From the outside, Brendan Chase seems to have it pretty easy. He's a star wrestler, a video game aficionado, and a loving boyfriend to his seemingly perfect match, Vanessa. But on the inside, Brendan struggles to understand why his body feels so wrong-why he sometimes fantasizes about having long hair, soft skin, and gentle curves. Is there even a name for guys like him? Guys who sometimes want to be girls? Or is Brendan just a freak? In razor-sharp verse, Kristin Clark folds three narratives into one powerful story. Brendan trying to understand his sexual identity, Vanessa fighting to keep her and Brendan's relationship alive, and Angel struggling to confront her demons.
A novel in verse about a teenage boy coming to terms with his place on the transgender spectrum.
...a gripping story about a complex topic... Publishers Weekly, starred review *This gutsy, tripartite poem explores a wider variety of identities--cis-, trans-, genderqueer--than a simple transgender storyline, making it stand out. Kirkus Review, starred review It succeeds in conveying the message that "you are not alone" to transgender youth while helping everyone else get a handle on these often-tortured teens. The author succeeds in her mission to foster "greater understanding and acceptance of gender's vast and lovely variation. School Library Journal A sincere, profound rendering of sexuality, queerness, and identity. The Horn Book"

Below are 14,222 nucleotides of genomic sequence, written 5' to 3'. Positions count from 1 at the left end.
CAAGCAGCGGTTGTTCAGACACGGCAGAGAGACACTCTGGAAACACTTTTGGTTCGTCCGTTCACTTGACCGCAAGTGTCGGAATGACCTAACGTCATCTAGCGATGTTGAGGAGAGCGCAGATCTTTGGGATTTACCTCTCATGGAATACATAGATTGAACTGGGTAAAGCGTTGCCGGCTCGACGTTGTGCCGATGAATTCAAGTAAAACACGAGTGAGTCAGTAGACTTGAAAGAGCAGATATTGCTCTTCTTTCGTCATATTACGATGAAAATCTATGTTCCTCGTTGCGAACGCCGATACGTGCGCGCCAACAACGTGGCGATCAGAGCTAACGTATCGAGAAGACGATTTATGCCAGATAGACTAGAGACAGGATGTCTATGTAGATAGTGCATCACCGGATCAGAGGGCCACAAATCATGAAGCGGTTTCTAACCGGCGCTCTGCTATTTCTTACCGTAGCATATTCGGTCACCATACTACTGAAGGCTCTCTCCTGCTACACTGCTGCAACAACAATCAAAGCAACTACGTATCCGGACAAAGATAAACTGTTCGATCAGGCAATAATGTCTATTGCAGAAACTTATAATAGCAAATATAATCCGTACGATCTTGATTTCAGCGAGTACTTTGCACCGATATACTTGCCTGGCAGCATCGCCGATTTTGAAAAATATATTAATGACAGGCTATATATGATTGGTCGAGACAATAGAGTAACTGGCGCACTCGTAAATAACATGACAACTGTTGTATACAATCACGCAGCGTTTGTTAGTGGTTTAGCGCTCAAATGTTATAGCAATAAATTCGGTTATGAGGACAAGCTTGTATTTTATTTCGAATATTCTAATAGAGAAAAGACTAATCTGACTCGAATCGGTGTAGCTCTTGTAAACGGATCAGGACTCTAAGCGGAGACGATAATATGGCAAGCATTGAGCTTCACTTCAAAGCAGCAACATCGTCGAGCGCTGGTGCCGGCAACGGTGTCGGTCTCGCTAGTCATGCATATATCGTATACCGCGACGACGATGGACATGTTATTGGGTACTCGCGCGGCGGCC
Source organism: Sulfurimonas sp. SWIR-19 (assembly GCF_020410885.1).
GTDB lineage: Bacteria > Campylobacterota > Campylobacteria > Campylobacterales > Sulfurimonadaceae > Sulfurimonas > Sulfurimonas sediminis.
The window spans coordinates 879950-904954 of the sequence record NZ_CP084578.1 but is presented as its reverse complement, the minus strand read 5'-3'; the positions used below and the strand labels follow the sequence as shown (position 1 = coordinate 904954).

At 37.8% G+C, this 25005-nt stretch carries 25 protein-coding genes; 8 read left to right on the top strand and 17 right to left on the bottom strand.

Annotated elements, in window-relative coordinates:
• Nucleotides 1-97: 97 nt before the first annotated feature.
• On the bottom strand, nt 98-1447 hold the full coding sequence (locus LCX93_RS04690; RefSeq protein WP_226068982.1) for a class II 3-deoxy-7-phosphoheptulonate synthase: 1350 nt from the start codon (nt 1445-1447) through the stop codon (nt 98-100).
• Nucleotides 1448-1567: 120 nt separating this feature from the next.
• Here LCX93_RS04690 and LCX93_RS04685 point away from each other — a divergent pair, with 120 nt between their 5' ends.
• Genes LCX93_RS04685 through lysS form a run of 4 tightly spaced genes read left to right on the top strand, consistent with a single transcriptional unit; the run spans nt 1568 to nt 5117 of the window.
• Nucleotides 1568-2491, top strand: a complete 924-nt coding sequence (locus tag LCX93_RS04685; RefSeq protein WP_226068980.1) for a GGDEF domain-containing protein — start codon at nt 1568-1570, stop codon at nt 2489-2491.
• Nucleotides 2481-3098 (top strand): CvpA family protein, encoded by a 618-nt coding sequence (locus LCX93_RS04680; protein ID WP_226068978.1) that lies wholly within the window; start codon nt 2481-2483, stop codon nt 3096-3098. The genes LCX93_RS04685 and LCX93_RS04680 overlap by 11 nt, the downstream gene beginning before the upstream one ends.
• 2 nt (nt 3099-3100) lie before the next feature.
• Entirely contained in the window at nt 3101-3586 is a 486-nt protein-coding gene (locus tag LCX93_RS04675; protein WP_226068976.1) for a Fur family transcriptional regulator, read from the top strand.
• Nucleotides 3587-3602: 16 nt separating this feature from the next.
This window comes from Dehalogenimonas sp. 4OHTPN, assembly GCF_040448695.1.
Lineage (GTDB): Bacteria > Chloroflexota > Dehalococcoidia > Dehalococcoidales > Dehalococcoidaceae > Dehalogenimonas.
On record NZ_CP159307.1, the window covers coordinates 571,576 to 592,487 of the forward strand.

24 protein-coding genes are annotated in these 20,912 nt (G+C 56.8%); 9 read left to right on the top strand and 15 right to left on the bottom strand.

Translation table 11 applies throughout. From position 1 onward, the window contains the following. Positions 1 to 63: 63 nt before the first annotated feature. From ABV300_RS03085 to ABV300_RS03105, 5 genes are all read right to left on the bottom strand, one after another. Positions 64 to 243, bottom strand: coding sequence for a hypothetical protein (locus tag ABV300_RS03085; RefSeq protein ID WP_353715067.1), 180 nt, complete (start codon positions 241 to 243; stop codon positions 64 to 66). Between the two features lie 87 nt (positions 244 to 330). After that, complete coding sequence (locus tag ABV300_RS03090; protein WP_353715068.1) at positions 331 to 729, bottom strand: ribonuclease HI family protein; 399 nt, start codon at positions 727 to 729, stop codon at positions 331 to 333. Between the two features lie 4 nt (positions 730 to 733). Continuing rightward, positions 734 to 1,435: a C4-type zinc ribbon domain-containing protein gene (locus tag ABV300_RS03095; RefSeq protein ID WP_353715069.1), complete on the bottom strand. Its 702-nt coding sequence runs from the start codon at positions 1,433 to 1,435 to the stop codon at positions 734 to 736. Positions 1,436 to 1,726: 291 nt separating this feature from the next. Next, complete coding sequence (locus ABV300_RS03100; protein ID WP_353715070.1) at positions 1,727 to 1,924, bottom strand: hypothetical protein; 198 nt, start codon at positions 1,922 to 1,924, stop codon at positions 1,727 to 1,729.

Kristin Elizabeth Clark always knew she wanted to be a writer. She began dabbling in haiku in the third grade this "experimentation" turned out to be a gateway to the harder stuff: book-length verse. She lives and writes in Northern California where she has worked as a child advocate within the juvenile justice system, and as a children's theatre producer. She is a proud volunteer at Project Outlet in Mountain View, CA. Freakboy is her young adult debut."